Some countries are now beginning to employ protection policies in the context of sports to safeguard children from abuse.
In the UK, for example, state funding for sports governing bodies is now linked to a set of 11 national standards for safeguarding children. The Child Protection in Sport Unit (CPSU) is responsible for supporting and monitoring the implementation of these standards as they are ‘rolled out' across sports in the UK.
Principally this has resulted in the production and implementation of child protection policies within sports governing bodies largely dealing with adult responsibility for best practices when working with children and dealing with child protection issues. The CPSU's ultimate aim is to safeguard children through encouraging cultural change.Organized sports: designed to build boys into men
Policy development is undoubtedly an important tool for fostering cultural change. However, there are reasons to be sceptical about the extent to which current child protection or safeguarding policies can affect real change in youth sports.
Organized sport originated in its contemporary form in the nineteenth century English public school system. The British Empire required strong, masculine leaders and it was widely believed that sport was possessed of character-building experiences that would forge such men. From its beginnings, then, sport was very much about making men, a tool by which the upper-classes could reproduce their elite position.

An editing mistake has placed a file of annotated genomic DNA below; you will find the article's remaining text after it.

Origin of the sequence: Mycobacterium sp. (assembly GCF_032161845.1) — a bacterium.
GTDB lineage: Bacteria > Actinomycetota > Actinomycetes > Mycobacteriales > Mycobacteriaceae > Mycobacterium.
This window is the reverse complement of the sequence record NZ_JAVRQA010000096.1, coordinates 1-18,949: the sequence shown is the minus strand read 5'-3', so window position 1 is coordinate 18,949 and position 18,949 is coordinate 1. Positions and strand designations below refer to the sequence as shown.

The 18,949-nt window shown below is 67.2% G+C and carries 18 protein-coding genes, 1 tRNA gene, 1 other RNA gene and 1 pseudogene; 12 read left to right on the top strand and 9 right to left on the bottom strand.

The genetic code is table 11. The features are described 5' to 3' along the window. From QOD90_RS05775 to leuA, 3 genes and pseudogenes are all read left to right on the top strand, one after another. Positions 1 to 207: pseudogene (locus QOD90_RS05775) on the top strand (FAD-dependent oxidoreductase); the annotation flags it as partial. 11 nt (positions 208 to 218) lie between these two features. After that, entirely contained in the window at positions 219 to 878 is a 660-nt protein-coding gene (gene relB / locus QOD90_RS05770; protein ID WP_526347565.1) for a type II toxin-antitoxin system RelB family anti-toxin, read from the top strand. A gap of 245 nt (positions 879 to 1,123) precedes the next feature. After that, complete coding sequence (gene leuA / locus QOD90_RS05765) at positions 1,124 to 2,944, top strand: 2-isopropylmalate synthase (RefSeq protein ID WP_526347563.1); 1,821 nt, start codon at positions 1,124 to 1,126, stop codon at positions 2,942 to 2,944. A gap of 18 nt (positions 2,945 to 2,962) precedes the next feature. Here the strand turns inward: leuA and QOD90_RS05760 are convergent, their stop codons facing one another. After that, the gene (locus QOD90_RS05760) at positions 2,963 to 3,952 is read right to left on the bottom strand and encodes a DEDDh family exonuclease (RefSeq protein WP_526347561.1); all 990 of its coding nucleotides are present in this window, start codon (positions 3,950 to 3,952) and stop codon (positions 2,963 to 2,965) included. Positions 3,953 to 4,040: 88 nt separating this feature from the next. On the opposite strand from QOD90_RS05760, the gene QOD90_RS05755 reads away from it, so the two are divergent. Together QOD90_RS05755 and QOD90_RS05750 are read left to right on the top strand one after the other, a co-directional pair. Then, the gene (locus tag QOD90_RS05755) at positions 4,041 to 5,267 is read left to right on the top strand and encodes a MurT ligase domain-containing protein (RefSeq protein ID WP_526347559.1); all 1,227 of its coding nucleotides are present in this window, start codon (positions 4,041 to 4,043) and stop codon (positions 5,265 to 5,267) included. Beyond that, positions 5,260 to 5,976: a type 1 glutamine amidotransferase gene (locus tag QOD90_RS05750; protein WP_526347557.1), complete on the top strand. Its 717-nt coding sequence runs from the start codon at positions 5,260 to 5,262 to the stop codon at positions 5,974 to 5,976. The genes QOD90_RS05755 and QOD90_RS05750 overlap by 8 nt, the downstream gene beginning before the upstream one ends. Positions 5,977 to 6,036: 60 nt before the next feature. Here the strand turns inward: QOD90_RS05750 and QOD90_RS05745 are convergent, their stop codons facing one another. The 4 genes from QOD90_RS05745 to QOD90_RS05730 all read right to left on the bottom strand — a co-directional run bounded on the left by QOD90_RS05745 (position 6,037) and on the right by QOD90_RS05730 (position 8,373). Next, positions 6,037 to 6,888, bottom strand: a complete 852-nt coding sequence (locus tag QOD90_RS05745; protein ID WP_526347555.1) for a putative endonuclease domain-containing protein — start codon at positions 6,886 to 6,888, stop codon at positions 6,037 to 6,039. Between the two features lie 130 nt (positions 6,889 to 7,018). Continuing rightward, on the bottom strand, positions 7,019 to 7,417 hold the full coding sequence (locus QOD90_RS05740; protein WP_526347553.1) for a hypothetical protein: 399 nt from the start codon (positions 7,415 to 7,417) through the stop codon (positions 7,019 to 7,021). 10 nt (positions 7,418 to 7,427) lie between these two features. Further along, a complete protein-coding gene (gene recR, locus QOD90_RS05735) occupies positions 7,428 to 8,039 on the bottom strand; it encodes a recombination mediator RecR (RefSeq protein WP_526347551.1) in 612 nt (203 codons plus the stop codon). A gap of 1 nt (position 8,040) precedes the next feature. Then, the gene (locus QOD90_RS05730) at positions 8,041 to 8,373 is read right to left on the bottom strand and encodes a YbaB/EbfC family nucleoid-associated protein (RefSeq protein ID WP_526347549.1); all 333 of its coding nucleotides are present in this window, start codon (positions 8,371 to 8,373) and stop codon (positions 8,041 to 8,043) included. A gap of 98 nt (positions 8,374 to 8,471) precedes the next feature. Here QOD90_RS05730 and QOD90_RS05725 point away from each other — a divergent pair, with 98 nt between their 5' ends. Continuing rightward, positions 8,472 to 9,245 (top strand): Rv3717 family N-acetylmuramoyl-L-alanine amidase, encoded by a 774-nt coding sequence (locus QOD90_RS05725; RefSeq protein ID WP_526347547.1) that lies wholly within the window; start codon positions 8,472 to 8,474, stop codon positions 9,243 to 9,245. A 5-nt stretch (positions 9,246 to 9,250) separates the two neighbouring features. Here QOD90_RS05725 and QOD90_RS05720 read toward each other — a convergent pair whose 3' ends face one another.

Whilst sport opportunities are now widely available in the developed world, the notion that sport is a virtuous system that is intrinsically good for kids persists. Of course, sport is only what we make of it - a football field is just grass and fresh air unless we fill it with people who understand something of the history of that social space and who bring a myriad of values, dispositions, beliefs and attitudes to that space. In one sense the spectrum of such values is as broad as the number of people in it, but in another, we might say that the values of our wider cultures are reflected, or even magnified, in our sports environments.